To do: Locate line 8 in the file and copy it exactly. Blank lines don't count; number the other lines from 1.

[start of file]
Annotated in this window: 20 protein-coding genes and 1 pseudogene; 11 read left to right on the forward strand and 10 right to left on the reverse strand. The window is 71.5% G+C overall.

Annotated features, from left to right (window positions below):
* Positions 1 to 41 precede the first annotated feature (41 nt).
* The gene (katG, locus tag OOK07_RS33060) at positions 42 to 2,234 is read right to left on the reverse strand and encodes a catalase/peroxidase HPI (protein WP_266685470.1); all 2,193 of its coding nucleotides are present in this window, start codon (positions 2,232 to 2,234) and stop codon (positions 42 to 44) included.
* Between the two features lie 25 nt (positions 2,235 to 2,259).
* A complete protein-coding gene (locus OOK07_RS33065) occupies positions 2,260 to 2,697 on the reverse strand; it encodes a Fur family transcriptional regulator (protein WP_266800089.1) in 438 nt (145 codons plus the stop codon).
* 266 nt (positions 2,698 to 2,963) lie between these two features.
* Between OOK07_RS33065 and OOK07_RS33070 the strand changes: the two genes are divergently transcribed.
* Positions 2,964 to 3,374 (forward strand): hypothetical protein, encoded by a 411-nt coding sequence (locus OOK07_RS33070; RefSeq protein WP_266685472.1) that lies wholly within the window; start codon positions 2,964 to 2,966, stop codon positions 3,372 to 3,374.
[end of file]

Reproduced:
* Between OOK07_RS33065 and OOK07_RS33070 the strand changes: the two genes are divergently transcribed.